The Case for Breaking the Seal of the Confessional

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More than at The Spectator (Oz), I have an post entitled: It’s time to finish the seal of the confessional: the religious case

I argue that Catholic clergy ought to be essential to lift the seal of the confessional and to engage in mandatory reporting of youngster sexual abuse:

It is following substantially reflection that I want to declare my assistance for the mandatory reporting of youngster sex abuse even if it demands Catholic clergy to break the seal of the confessional.

Even an advocate for religious freedom like myself understands and accepts the arguments for requiring Catholic clergy to break the seal of confession and to give mandatory reporting of youngster sex abuse. Religious freedom is an intrinsic human proper, a crucial index for gauging freedom in any state, but it is not absolute and can be restricted in situations of public security.

I know this goes against the consciences of my Catholic buddies for whom the sanctity of the seal of the confessional is tremendously vital. My social media feeds have been filled with Catholic buddies declaring that the proposed legislation is tantamount to war on the Catholic Church. Quite a few have mentioned they are prepared to go to prison or even die to defend the seal of the confessional.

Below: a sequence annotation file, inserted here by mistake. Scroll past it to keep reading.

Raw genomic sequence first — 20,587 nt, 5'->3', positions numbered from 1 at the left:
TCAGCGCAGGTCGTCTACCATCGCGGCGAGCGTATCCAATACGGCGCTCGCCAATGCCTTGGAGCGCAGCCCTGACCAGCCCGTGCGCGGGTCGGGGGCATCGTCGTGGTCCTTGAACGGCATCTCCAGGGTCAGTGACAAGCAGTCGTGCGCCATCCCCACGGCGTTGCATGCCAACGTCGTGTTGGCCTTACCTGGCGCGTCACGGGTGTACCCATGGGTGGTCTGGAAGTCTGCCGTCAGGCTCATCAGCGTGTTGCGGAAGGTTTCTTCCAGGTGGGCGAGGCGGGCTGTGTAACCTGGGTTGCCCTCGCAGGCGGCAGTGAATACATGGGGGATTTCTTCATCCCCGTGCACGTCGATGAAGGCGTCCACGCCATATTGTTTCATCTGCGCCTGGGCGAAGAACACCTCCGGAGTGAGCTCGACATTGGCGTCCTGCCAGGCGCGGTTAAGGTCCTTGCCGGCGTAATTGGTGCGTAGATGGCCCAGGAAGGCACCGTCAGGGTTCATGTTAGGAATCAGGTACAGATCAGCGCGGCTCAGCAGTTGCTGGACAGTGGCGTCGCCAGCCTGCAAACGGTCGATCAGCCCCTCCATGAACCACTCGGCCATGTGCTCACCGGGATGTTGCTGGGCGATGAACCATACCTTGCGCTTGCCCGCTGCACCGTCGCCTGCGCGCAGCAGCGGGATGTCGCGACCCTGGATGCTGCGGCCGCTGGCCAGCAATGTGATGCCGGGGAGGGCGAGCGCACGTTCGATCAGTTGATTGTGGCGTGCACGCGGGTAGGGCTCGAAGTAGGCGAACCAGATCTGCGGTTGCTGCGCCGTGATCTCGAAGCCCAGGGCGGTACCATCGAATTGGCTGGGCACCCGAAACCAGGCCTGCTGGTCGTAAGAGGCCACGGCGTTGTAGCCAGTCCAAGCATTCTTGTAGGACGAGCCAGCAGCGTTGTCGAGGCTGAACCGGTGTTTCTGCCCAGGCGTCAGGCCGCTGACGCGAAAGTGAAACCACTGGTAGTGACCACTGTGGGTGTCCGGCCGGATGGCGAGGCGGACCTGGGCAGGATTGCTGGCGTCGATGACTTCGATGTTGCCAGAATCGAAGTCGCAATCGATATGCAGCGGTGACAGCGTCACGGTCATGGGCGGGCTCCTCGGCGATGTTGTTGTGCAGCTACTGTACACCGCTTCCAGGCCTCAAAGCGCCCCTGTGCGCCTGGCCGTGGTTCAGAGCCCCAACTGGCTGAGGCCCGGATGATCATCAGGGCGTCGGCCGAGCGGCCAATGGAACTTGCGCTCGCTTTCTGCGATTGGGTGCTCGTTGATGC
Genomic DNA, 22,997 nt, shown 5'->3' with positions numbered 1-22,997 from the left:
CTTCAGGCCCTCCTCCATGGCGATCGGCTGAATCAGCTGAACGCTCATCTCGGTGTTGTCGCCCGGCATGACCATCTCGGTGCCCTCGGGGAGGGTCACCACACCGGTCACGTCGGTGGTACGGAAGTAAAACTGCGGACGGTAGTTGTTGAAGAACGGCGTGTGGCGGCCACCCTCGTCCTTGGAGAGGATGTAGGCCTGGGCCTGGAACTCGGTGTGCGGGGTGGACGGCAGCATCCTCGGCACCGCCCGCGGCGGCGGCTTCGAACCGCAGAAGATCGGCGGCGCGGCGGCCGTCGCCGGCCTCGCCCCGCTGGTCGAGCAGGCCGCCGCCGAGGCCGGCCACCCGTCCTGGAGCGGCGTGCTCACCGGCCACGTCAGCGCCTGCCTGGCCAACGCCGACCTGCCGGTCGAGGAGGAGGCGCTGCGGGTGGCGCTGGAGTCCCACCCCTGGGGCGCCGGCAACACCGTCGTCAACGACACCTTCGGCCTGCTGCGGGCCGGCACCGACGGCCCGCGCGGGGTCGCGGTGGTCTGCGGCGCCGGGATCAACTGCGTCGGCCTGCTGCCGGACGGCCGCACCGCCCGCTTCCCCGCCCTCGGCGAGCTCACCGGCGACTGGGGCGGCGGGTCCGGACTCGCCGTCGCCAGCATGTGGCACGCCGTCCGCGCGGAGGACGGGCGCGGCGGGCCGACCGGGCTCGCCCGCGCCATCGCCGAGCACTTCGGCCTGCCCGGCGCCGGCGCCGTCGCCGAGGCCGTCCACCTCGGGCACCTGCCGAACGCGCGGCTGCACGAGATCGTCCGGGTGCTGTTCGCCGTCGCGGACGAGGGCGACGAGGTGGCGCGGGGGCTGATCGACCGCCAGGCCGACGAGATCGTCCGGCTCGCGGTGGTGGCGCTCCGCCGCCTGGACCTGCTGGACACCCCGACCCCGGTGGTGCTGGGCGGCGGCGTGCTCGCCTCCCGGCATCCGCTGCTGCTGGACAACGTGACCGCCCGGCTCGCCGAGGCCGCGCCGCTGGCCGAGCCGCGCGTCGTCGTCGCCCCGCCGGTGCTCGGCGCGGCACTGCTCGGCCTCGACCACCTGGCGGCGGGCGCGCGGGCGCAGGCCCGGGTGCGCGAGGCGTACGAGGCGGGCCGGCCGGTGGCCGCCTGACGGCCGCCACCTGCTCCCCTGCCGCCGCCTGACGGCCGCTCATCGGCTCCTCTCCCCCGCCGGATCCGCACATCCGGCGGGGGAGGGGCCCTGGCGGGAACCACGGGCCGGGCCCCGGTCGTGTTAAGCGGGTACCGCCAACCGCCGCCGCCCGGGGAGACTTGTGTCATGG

Even so, there are numerous cogent arguments – religious, ethical, and legal – why the seal can be broken in the instance of reporting youngster sexual abuse, irrespective of whether by clergy or by any one else.

Lifting the seal of confession is, I submit, not only important but totally sound when thought of in light of Scripture, moral discourse, tradition, international law, and the church’s pastoral duty and missional witness.

Photo: Wikimedia commons.

 

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